The cumulative net present values after 20 years of modelling for each new scenario comparing RSC and FSC are in Fig. 2. In all scenarios, except one scenario for which results are equal, RSC delivers a higher genetic response (measured in standard deviations of the breeding goal) at 20 years compared to FSC when scenarios have the same GS reliability and foreign genetic trend. For example, using a foreign genetic trend of 0.08 with the domestic genetic trend being equal to 0.10, the NPV of genetic gain after 20 years of selection is increased by 1.2, 2.3 and 3.4% when the GS reliability is increased from 0.3 in steps of 0.15 to 0.45, 0.6 and 0.75, respectively, when sire contributions are calculated by RSC (Fig. 2). For the same scenarios, but using FSC, the increases were 0.95, 1.6, and 2.2% after 20 years with the same increases in GS reliability. With a higher foreign genetic trend of 0.1, the impacts on the cumulative NPV of genetic gain at year 20 of increasing GS reliability are more modest (0.9, 1.7, and 2.4% with RSC, and 0.8, 1.6, and 2.2% with FSC). At a foreign genetic trend of 0.12, the scenarios return results of 0.6, 1.2, and 1.7% increase per cow for RSC after 20 years. Finally, scenarios using a foreign genetic trend that is substantially larger than the domestic trend, 0.14 for foreign versus 0.10 for domestic, have NPV percentage increases of 0.4, 0.8, and 1.1% per cow after 20 years for RSC. Increasing the foreign genetic trend so that it is higher than the domestic trend erodes the benefits of increasing domestic GS reliability further, and consequently the magnitude of the difference between RSC and FSC is also reduced (Fig. 2).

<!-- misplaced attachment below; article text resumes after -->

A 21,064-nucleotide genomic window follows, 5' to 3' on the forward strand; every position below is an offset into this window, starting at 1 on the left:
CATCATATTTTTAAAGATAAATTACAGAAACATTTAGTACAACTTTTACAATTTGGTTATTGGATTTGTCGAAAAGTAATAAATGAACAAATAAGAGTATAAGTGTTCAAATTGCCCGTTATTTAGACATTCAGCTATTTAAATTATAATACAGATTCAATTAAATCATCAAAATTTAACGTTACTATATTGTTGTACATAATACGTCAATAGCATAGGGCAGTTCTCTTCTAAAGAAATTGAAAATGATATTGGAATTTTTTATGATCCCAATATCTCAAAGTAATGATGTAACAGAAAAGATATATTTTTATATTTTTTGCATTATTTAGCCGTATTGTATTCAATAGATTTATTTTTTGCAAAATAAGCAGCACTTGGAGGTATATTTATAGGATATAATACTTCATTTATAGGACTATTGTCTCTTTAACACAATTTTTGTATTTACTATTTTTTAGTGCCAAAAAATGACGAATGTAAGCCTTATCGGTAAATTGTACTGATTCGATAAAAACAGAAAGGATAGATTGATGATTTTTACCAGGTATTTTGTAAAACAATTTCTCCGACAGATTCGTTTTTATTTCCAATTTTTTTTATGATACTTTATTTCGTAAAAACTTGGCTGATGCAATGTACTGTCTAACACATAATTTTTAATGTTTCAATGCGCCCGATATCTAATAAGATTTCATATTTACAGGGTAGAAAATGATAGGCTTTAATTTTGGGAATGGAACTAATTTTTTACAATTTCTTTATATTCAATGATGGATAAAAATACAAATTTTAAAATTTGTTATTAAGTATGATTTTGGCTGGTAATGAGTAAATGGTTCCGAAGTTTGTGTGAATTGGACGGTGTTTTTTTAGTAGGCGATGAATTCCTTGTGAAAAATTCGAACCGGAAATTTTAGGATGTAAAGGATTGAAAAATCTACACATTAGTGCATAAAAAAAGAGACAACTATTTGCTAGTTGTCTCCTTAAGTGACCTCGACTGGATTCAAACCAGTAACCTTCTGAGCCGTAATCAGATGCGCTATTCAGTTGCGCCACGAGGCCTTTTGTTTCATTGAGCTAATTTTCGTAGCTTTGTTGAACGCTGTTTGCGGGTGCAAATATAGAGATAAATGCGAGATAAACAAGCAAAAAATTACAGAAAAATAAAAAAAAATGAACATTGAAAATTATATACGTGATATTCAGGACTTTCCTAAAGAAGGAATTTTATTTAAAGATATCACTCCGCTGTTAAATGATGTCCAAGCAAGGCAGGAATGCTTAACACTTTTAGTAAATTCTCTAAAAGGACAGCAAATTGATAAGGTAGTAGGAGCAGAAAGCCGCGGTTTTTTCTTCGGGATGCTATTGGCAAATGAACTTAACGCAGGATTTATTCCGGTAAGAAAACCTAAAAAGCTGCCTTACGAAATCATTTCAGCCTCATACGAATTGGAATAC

Fig. 2
figure2

Predicted cumulative net present value at 20 years in units of standard deviation of the breeding goal expressed per cow at different foreign genetic trends, GS reliabilities and sire contribution types. R for responsive sire contributions; F for fixed sire contributions; FOR for foreign genetic trend. The levels of foreign sire contributions after 20 years are annotated onto the corresponding data point

For a situation that modelled FOR sires as having no contribution and instead all contributions being split equally between domestic GS and domestic DP sires, the NPV of genetic gains increased by 1.9, 3.5, and 4.9% with increasing GS accuracy. Increasing GS reliability has the largest impact on cumulative NPV when the foreign sire contributions are fixed at zero.

Figure 2 also shows the effect of increasing GS reliability for different foreign genetic trends, and how the foreign sire contributions at 20 years changed under the RSC scenarios. At a high foreign genetic trend, higher GS reliability reduces moderately the relative impacts of foreign sires. At a low foreign genetic trend, high GS reliability reduces the foreign sire contributions after 20 years to a greater extent.

The time trajectory of foreign sire contributions for the different scenarios are shown in Fig. 3. The foreign genetic trend has a bigger impact on these trajectories than does the GS reliability, which is partly due to the delay before the higher GS reliability increases the merit of candidate bulls of breeding age.

Fig. 3
figure3

Foreign sire contributions over time for different scenarios using responsive sire contributions. Foreign genetic trends used in included scenarios are equal to 0.14 (gold), 0.12 (grey), 0.10 (orange), and 0.08 (blue). Genomic selection reliability used in included scenarios are 0.3 (solid), 0.45 (round dot), 0.6 (short dash), and 0.75 (dash dot)